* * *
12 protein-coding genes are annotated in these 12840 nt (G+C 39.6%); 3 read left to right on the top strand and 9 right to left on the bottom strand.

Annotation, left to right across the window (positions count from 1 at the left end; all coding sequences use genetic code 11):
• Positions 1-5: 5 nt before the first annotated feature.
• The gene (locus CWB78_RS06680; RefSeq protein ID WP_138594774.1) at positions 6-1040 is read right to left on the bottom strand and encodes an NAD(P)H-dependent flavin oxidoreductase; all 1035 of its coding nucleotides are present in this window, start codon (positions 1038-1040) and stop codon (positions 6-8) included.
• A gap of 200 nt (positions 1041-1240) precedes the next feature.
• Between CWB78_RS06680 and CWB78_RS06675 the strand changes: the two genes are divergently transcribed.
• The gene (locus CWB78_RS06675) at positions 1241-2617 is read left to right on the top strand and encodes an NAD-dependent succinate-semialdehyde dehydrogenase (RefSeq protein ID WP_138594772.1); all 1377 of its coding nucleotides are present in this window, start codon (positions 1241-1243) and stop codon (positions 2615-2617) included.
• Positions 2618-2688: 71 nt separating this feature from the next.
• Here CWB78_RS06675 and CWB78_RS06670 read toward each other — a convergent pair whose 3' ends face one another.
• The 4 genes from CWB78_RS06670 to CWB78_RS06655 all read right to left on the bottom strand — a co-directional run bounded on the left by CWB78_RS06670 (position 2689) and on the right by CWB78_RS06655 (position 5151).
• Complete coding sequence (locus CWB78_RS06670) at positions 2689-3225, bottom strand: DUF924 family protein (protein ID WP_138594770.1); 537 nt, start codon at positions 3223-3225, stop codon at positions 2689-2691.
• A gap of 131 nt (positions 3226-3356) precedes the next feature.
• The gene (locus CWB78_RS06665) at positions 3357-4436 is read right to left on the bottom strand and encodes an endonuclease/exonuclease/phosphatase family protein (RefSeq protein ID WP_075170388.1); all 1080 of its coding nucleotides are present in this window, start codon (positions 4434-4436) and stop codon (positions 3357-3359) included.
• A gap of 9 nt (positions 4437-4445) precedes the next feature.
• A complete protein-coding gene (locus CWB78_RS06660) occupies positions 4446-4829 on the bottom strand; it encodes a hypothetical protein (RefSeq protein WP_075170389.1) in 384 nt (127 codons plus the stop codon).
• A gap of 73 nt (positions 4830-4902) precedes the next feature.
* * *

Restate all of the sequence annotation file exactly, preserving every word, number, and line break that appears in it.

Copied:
12 protein-coding genes are annotated in these 12840 nt (G+C 39.6%); 3 read left to right on the top strand and 9 right to left on the bottom strand.

Annotation, left to right across the window (positions count from 1 at the left end; all coding sequences use genetic code 11):
• Positions 1-5: 5 nt before the first annotated feature.
• The gene (locus CWB78_RS06680; RefSeq protein ID WP_138594774.1) at positions 6-1040 is read right to left on the bottom strand and encodes an NAD(P)H-dependent flavin oxidoreductase; all 1035 of its coding nucleotides are present in this window, start codon (positions 1038-1040) and stop codon (positions 6-8) included.
• A gap of 200 nt (positions 1041-1240) precedes the next feature.
• Between CWB78_RS06680 and CWB78_RS06675 the strand changes: the two genes are divergently transcribed.
• The gene (locus CWB78_RS06675) at positions 1241-2617 is read left to right on the top strand and encodes an NAD-dependent succinate-semialdehyde dehydrogenase (RefSeq protein ID WP_138594772.1); all 1377 of its coding nucleotides are present in this window, start codon (positions 1241-1243) and stop codon (positions 2615-2617) included.
• Positions 2618-2688: 71 nt separating this feature from the next.
• Here CWB78_RS06675 and CWB78_RS06670 read toward each other — a convergent pair whose 3' ends face one another.
• The 4 genes from CWB78_RS06670 to CWB78_RS06655 all read right to left on the bottom strand — a co-directional run bounded on the left by CWB78_RS06670 (position 2689) and on the right by CWB78_RS06655 (position 5151).
• Complete coding sequence (locus CWB78_RS06670) at positions 2689-3225, bottom strand: DUF924 family protein (protein ID WP_138594770.1); 537 nt, start codon at positions 3223-3225, stop codon at positions 2689-2691.
• A gap of 131 nt (positions 3226-3356) precedes the next feature.
• The gene (locus CWB78_RS06665) at positions 3357-4436 is read right to left on the bottom strand and encodes an endonuclease/exonuclease/phosphatase family protein (RefSeq protein ID WP_075170388.1); all 1080 of its coding nucleotides are present in this window, start codon (positions 4434-4436) and stop codon (positions 3357-3359) included.
• A gap of 9 nt (positions 4437-4445) precedes the next feature.
• A complete protein-coding gene (locus CWB78_RS06660) occupies positions 4446-4829 on the bottom strand; it encodes a hypothetical protein (RefSeq protein WP_075170389.1) in 384 nt (127 codons plus the stop codon).
• A gap of 73 nt (positions 4830-4902) precedes the next feature.